Rugby World Cup: How Japan 2019 host town Kamaishi is using event to rebuild after tsunamiCat:未分類
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By Chris McLaughlin
BBC Scotland sports news correspondent
For one coastal city, 500 km north of bustling Tokyo, the Rugby World Cup’s presence means more than a celebration of game.
Kamaishi is located in the province of Iwate and used to be best known for its steel business, fishing as well as the 35,000 residents’ fascination with rugby union, since it had been home to the bar that dominated rugby that is Western .
This was until March 11, 2011, however. This triggered a tsunami and was the day the country hit.
News footage at that time shows automobiles bobbing through the streets and homes floating about like matchsticks in the rain, as well as the sight of people on a hillside desperately crying for their fellow townsfolk to run because the ocean invaded the roads, crushing everything in its path.
A total of 1,300 people died and the town was utterly devastated. Survivors took what they could salvage and abandoned, never to return. But were decided to reconstruct.
One of the numerous buildings to be washed away was the college. It lay in the very heart of town, both physically and emotionally.
Because of some tsunami evacuation procedure that was well-established, the majority of the students made it but nothing remained of the construction.
In the months that followed, a plan which would offer the city and restore some pride was invented by locals – and – rugby was at the heart of it.
The Kamaishi Recovery Memorial Stadium stands on the specific place where the faculty was washed away, having been built with the help of government investment built to aid in the recovery of the area.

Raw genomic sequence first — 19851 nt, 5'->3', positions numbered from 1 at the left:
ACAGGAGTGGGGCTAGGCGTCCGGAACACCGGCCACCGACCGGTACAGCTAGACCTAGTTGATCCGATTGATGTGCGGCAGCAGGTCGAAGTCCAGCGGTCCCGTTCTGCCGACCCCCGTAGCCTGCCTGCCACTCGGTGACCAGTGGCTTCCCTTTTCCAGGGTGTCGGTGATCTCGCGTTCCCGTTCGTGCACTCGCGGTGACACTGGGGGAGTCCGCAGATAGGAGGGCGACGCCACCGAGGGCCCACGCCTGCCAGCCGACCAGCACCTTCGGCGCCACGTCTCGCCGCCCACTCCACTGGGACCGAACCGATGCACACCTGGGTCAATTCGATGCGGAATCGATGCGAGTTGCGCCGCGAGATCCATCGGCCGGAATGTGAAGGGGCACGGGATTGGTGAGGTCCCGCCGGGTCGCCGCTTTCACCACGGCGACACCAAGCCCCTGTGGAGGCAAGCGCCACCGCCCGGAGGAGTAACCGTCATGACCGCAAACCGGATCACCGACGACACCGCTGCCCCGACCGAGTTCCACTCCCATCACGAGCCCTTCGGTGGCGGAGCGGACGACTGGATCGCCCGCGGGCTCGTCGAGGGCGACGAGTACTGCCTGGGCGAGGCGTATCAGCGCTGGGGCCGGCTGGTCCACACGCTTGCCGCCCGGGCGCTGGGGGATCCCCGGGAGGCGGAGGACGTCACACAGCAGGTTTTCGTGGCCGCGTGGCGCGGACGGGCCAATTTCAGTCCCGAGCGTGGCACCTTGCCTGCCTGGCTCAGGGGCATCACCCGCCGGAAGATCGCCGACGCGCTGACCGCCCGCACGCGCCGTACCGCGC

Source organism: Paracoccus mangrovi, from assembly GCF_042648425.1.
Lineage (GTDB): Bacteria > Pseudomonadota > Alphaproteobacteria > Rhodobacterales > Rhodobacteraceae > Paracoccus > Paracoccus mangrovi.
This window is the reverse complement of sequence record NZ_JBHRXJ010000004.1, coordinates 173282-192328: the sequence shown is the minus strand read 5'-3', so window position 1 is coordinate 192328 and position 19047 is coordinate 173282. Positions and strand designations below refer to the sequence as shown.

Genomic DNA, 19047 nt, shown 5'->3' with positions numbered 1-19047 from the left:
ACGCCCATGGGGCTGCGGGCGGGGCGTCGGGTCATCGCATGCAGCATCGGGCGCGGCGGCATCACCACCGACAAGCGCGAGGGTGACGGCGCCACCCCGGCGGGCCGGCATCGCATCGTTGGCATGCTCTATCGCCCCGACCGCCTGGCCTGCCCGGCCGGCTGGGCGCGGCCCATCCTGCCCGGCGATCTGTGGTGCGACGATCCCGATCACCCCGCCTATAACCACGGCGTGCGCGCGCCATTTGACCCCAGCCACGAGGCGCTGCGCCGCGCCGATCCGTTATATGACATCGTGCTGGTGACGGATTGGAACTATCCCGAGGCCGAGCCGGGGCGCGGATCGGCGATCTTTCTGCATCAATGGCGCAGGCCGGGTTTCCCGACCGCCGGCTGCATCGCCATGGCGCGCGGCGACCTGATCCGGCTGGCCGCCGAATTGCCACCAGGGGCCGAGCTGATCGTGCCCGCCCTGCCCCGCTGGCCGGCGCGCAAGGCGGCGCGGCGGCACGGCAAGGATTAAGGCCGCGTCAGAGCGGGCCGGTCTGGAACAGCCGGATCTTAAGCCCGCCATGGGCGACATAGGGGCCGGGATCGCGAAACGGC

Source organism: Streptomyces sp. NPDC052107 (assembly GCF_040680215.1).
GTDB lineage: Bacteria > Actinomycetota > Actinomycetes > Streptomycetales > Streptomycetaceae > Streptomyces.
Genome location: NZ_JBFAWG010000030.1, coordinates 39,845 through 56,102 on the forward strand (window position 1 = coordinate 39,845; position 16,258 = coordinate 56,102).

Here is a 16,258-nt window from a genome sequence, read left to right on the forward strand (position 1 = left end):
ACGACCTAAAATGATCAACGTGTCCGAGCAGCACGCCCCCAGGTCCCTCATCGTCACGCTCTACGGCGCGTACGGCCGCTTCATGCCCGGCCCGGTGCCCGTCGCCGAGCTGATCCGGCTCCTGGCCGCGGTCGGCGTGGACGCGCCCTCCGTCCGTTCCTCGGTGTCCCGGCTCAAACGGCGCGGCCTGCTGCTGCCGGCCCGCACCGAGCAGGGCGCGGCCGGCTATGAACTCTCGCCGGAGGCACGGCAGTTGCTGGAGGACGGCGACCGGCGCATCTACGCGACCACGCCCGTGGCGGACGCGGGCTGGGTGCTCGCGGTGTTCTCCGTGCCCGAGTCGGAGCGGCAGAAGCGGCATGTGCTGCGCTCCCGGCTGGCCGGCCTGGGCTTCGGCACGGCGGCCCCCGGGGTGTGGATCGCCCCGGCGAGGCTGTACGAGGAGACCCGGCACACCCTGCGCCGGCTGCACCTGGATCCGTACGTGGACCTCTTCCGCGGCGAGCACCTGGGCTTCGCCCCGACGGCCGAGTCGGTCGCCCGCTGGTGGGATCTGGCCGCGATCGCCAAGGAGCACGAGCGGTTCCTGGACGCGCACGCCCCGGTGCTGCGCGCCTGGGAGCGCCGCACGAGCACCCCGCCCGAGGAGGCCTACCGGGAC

It is going to be the tiniest of their World Cup venues, but many think it’ll be the most significant.
“We wanted to build something which would symbolise hope for its near future,” said arena director Takeshi Nagata.
“It isn’t simply rebuilding something physically – it’s all about rebuilding hearts”
That opinion is evidenced. She owns a small inn that sits at the sea’s border. When recounting her near fatal encounter she smiles broadly.
“There was a feeling that’today is the day’,” she remembers. “We’d been anticipating it since we had been told that a big earthquake could one day come our way.
“As I attempted to run to the hills, I was captured under water.
“I looked at the sky and remember thinking it seemed so pretty before I lost consciousness.”
Iwasaki was trapped below a van but had been pulled clear by one of her clients who had made it. She wants Kamaishi to be remembered for rugby rather than a period of tragedy.
“I really don’t believe this city and the folks could have made it during the previous eight years when we did not possess the World Cup to concentrate on,” she said.
Not everyone is in complete agreement however. Some locals point towards those forced to live in housing as government investment is ploughed into roads around World Cup infrastructure and the arena.
Those who visit won’t fail to notice the athletic event will take place where tragedy once struck, although the arena will sponsor Fiji v Uruguay and Namibia v Canada.
The tsunami memorial situated just outside Akiko’s inn also serves as caution.
The words etched right into the tall black granite stone read, simply:”Just run! Run uphill! Do not be worried about the others. Save yourself. And tell the generations that a tsunami reached this stage were the ones who ran. So run! Run uphill!”
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